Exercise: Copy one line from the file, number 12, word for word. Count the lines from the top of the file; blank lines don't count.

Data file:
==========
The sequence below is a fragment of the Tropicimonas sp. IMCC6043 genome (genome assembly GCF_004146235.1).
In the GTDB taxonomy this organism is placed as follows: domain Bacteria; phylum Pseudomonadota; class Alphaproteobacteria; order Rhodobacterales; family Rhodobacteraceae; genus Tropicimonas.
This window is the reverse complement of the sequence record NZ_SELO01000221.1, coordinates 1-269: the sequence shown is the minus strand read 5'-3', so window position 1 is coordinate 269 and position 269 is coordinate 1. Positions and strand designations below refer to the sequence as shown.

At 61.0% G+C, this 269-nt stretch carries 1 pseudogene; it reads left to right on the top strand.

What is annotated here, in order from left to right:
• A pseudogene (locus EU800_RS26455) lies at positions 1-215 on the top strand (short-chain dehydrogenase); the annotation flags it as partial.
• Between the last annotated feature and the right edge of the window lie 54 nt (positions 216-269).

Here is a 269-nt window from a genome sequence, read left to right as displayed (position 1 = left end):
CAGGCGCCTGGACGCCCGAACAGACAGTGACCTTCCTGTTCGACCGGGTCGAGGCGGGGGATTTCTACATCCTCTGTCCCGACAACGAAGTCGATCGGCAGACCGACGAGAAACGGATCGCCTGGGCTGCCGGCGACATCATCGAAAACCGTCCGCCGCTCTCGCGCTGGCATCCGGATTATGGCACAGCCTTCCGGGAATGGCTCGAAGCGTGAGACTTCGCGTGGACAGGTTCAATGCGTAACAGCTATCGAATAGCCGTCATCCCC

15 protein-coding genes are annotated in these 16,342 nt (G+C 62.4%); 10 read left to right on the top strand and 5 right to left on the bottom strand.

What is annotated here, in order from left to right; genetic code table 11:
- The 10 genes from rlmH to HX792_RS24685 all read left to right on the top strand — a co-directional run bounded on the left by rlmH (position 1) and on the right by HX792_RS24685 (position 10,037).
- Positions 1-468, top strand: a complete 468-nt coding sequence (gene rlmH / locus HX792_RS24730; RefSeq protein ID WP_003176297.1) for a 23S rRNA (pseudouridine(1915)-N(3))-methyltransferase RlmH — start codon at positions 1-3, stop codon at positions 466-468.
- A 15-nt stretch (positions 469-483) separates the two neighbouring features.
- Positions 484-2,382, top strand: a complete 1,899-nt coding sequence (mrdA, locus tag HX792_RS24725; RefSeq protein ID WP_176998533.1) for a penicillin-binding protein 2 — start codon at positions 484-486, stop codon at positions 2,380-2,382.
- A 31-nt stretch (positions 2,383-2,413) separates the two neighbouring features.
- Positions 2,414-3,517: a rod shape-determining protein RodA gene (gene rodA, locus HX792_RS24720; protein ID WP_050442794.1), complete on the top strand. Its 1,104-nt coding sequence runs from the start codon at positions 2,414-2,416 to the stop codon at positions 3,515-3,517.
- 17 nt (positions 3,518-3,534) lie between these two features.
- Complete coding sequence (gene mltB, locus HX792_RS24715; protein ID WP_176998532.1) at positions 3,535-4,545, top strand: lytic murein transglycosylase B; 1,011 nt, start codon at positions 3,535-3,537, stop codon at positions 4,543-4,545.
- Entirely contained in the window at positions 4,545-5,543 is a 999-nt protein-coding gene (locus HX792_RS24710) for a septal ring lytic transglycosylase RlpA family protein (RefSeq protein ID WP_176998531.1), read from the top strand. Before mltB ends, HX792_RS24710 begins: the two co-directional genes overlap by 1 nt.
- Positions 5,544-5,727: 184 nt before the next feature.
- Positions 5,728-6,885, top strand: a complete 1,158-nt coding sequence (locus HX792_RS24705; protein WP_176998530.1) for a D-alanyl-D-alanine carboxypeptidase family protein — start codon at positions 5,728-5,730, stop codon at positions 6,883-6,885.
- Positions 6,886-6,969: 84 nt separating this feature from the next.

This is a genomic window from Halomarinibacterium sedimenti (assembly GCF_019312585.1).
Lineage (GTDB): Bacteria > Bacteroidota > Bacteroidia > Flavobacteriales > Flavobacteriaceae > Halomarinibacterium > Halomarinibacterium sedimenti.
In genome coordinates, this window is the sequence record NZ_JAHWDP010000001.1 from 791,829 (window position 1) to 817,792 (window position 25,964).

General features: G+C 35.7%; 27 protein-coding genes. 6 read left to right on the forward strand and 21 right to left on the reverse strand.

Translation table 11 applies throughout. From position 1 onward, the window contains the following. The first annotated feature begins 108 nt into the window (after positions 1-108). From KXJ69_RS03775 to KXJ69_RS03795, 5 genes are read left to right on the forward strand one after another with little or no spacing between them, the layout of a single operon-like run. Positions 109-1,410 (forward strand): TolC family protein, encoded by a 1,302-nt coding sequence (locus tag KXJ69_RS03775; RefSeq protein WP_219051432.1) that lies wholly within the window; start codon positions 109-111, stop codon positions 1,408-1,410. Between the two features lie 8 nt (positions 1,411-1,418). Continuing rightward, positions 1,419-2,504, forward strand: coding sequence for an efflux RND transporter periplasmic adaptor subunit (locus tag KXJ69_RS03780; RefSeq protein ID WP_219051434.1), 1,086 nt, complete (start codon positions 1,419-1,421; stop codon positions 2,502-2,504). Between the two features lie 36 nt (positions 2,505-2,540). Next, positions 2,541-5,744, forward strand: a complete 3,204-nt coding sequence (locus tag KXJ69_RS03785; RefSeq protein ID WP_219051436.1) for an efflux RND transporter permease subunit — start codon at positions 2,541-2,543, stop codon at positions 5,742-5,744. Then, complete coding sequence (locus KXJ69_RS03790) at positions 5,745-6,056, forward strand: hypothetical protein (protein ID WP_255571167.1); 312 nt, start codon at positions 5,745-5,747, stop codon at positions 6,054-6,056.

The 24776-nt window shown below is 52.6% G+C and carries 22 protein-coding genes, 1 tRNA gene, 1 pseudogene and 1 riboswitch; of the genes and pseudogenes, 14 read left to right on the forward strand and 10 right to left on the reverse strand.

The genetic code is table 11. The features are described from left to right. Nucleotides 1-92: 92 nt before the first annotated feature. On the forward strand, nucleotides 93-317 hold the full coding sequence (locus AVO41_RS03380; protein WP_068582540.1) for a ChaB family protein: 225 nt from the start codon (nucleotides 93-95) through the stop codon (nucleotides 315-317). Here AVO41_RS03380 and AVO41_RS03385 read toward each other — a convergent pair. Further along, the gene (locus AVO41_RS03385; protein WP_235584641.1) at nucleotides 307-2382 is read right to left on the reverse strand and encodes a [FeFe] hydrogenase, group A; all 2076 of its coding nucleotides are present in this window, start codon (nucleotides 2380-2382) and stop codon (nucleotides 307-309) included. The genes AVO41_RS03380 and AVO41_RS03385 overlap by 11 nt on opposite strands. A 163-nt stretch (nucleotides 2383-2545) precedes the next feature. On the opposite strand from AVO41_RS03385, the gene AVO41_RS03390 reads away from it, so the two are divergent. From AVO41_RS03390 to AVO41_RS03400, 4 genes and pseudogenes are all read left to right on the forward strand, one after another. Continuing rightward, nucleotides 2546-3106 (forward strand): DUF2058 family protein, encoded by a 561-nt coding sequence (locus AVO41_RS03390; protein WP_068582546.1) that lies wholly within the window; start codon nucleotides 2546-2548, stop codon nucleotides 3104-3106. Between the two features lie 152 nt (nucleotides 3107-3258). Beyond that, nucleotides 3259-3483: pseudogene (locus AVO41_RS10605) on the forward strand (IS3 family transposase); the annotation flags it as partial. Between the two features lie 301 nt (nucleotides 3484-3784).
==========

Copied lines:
- The 10 genes from rlmH to HX792_RS24685 all read left to right on the top strand — a co-directional run bounded on the left by rlmH (position 1) and on the right by HX792_RS24685 (position 10,037).